The purpose is not to simulate thermal runaway (for this, a subcircuit is OK), but to simulate self-heating effects in a complete amplifier, which influence both Vbe and hFE, and hence, open loop gain, phase margins, output bias, input stage balance, offset, etc, etc.

I've done the temperature-voltage thing with capacitors to represent thermal capacitance of transistor die. But the SPICE models don't have a temperature node, so you have to play with dependent sources, and modelling hFE variations is a pain.

Also, Mextram is better for other stuff like non-constant capacitances in BJT...
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Old 15th May 2007, 10:18 PM   #59
PB2 is offline PB2  United States
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Quote:
Originally posted by GRollins
Jeez, I should think it should be obvious--it's right there in the spec sheets. Devices behave differently when they get hot. But you can't simulate that because you can't know the ambient temperature in the room...
hence the efficiency of the heat transfer from the heatsink to the room...
hence the actual temperature of the heatsink...
hence the actual temperature of the output device...
hence the actual temperature of the semiconductor chip itself...
hence the actual, literal, real world behavior of the MOSFET's bias and transconductance in the practice of delivering music to the listener's ear.
For want of a nail, the kingdom fell.

Grey

You should understand that your statements are based on how you think real world engineering is done.

The fact is that many people can hack together a design on a bench and make it work, but most professionals know that a production design has to work over process, voltage, and temperature (PVT). Why is this so important in industry? Money and reliability ... If you do a design that makes it to production, ships, and a large percentage of the units are returned due to marginal failures, then that product might cause the company losses rather than profits. Big problem.

Small designs, and reprogrammable designs such as FPGAs can be built and tested in the lab, but this is not practical for large designs or chips being custom or semi-custom fabricated.

Simulation of complete systems, or even often subsystems was not practical years ago due to time constraints, however today in the last 10 to 15 years it is.

I worked in the semiconductor industry where we guaranteed chips (complex often more than 100,000 transistors) to behave the same as in simulation for both functional and (analog) timing behavior over process, voltage, and temperature. We used a variety of simulators, probably many that you never heard of, some for functional verification, and others for timing verification. Cells in libraries are characterized with SPICE, but SPICE is just part of the solution.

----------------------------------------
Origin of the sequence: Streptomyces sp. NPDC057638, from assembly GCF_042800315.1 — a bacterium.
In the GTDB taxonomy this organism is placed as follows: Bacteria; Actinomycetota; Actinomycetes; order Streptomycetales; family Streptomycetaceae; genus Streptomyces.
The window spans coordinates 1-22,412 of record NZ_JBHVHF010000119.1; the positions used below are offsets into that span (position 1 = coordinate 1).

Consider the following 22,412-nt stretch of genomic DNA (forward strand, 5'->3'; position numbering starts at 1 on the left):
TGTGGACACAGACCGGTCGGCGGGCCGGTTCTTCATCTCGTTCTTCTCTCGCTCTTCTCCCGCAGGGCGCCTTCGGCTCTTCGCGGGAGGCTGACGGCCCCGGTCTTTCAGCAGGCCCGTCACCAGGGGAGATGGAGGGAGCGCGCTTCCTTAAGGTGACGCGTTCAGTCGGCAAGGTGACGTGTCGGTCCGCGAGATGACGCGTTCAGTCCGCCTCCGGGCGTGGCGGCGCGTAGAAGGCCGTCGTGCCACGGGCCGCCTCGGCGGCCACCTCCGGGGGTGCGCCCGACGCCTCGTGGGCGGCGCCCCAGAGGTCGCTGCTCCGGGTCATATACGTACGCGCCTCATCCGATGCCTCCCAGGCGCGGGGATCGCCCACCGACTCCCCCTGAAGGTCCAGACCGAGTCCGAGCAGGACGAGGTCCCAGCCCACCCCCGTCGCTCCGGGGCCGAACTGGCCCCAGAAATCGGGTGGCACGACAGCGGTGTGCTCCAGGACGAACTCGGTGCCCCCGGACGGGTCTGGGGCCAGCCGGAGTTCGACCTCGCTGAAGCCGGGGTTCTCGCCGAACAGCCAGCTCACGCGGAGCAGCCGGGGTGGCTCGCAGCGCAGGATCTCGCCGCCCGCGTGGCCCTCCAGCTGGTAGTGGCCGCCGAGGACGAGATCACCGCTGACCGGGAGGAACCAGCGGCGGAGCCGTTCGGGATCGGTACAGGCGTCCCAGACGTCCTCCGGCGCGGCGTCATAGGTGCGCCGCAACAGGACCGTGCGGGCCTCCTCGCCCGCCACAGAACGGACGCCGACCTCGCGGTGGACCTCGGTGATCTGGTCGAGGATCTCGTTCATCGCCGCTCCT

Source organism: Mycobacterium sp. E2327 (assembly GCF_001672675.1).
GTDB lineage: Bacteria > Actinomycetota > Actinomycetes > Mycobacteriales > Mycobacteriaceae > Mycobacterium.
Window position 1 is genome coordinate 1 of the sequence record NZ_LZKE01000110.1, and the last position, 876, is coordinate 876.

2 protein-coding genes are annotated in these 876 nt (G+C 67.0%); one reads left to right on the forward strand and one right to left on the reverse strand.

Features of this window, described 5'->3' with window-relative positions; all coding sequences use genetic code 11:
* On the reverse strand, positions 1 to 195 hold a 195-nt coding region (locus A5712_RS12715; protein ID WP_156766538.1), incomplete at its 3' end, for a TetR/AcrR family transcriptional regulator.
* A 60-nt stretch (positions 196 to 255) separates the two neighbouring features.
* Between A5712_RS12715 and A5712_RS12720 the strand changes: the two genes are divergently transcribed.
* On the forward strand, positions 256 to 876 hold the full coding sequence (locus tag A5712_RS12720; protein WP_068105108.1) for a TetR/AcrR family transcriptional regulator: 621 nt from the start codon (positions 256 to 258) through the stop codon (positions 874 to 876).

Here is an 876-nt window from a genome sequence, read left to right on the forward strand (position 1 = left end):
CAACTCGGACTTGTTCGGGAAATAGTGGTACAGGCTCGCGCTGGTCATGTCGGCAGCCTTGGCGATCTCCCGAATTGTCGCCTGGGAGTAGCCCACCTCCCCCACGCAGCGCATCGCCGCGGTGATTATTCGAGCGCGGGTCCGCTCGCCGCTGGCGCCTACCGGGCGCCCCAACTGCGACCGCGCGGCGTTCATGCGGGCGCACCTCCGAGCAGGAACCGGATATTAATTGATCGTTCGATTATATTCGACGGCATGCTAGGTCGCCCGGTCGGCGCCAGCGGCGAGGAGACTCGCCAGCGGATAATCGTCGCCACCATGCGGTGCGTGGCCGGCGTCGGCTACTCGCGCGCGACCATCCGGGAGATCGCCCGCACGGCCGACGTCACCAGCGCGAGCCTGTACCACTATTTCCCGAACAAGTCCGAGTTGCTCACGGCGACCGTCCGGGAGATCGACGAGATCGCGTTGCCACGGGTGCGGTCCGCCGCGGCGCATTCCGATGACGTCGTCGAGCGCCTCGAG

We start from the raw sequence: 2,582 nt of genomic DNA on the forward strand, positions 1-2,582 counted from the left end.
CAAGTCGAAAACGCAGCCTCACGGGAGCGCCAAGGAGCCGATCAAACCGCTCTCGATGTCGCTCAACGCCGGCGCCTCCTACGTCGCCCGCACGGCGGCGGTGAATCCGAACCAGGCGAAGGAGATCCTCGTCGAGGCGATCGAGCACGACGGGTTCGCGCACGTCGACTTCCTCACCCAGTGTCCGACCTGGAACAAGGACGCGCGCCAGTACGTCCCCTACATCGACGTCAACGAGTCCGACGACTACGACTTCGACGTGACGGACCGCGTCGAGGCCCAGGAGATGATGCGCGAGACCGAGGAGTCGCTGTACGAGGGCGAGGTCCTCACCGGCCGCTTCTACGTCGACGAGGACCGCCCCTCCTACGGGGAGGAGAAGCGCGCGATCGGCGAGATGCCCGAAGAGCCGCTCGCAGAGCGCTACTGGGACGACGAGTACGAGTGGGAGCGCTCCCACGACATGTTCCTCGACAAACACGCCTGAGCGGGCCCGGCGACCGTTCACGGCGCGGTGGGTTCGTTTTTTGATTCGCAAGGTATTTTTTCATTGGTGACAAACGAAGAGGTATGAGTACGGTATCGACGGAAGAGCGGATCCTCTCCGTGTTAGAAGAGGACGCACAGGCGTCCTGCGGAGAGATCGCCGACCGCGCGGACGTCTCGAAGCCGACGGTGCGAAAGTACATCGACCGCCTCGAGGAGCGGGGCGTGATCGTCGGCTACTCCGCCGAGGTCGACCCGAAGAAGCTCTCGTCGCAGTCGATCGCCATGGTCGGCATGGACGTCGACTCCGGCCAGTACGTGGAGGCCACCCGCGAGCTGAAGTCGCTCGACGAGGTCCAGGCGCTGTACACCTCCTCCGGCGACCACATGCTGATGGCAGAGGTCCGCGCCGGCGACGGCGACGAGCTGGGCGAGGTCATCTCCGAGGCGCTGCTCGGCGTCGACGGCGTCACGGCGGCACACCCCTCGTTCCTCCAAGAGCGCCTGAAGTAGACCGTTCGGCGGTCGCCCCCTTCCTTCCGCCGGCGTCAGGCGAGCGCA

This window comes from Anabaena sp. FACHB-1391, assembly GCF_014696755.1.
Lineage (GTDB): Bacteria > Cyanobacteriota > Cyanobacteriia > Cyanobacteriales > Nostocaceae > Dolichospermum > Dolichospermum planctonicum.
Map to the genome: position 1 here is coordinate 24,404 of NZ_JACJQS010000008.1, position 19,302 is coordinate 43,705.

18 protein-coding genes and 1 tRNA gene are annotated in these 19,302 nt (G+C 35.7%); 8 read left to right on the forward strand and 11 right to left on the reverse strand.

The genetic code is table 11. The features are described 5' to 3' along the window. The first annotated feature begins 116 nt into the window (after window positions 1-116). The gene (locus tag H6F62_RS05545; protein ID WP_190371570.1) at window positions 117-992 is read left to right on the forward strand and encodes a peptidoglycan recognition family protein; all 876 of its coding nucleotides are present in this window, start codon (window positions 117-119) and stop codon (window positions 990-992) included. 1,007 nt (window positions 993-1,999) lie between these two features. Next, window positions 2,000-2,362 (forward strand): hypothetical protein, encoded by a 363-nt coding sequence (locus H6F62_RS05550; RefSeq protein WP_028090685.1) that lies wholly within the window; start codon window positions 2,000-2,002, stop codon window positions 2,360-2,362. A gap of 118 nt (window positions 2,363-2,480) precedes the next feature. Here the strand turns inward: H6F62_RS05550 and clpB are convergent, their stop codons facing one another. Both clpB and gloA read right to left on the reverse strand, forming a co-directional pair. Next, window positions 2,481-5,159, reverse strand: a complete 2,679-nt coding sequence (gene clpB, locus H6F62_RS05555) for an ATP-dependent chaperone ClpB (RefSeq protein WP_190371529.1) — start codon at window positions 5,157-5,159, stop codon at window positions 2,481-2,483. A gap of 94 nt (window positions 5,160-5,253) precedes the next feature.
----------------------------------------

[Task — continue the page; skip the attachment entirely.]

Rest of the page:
Designs were not accepted from a customer that had not been simulated since the simulation was part of the contract to fab (expensive) the part. If the part performed as simulated but did not work in the system then it was a customer's error, if the part did not behave as simulated then it was our issue. Test vectors were captured from a simulation run, and run against the real part on a tester.

We made mistakes from time to time, and it was usually an error in the model, or a bug in the simulator but most often the better tools did work well. Obvioulsy, one had to choose a quality tool set since bugs could mean failure/delays for a project. I did designs also as a customer and saw poor quality tools that nearly sunk several projects.

My point here is that people who claim that SPICE and simulation are useless as a blanket statement would be proven wrong by major segments of the engineering industry.

I have used SPICE for probably more than 20 years, and obviously if you do not have a validated set of models for your semis you cannot blame the simulator. You should also become familiar with the limitations of the models.

You are right, you don't know the temperature in the room, but the fact is that you should be testing over the full intended operating conditions to verify that your design is robust.

Pete B.
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Old 15th May 2007, 10:43 PM   #60
PB2 is offline PB2  United States
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Quote:
Originally posted by peufeu
You know, in EE school we had a class called "Numerical analysis" which covers computer simulation of pretty much anything.

The first thing that they teach you is that you should know HOW your simulator works, so that you know WHAT you are simulating, and how much you can trust the results.

Simulations are just a way to solve equations which represent an arbitrarily chosen part of reality. And reality is always right.

Drawing a circuit in Spice and then pressing a button to get a nice curve, means nothing.

If the effects you are interested in are well represented by the models your simulator uses, and are not swamped in reality by stuff that the simulator doesn't model, then you'll get something usable. When you know what you're doing, that tends to be the case.

However, when the things you try to study are not in your models, "knowing what you're doing" can mean many things, like not running the simulation at all since you know it will be useless, or hacking subcircuits from measurements to get a better model, or running it anyway, and comparing with real measurements, and studying the interesting differences.

But don't spit on simulations. Without them, you wouldn't be sitting in front of your computer, because it could never have been designed.

Stuff that SPICE lacks :

- thermal effects (self-heating, thermal inertia, thermal runaway, influence of temperature on transistor hFE isn't well modelled)
- Gummel-Poon is full of holes, like Cbc variation with Vce, etc
- Some transistor models are really suspicious
- Doesn't model layout, ground loops, etc (Protel does signal integrity and crosstalk modelling though)
- MOSFETs and JFETs aren't very realistic
- all transistors are perfectly matched (in real life, you'll get offsets)
- etc

You mention layout, we had a group dedicated to simulating package, board, and backplane effects at one large company where I worked. There are advanced simulation tools for modelling interconnects.

I did crude interconnect/layout simulations in SPICE, years ago, where to get reasonably accurate results showing ringing and ground bounce I had to include bonding wire, lead frame inductance and a transmission line model for the board trace. The model is only as good as what you give the simulator.

It is a lot of work and the advanced tools are expensive.

Pete B.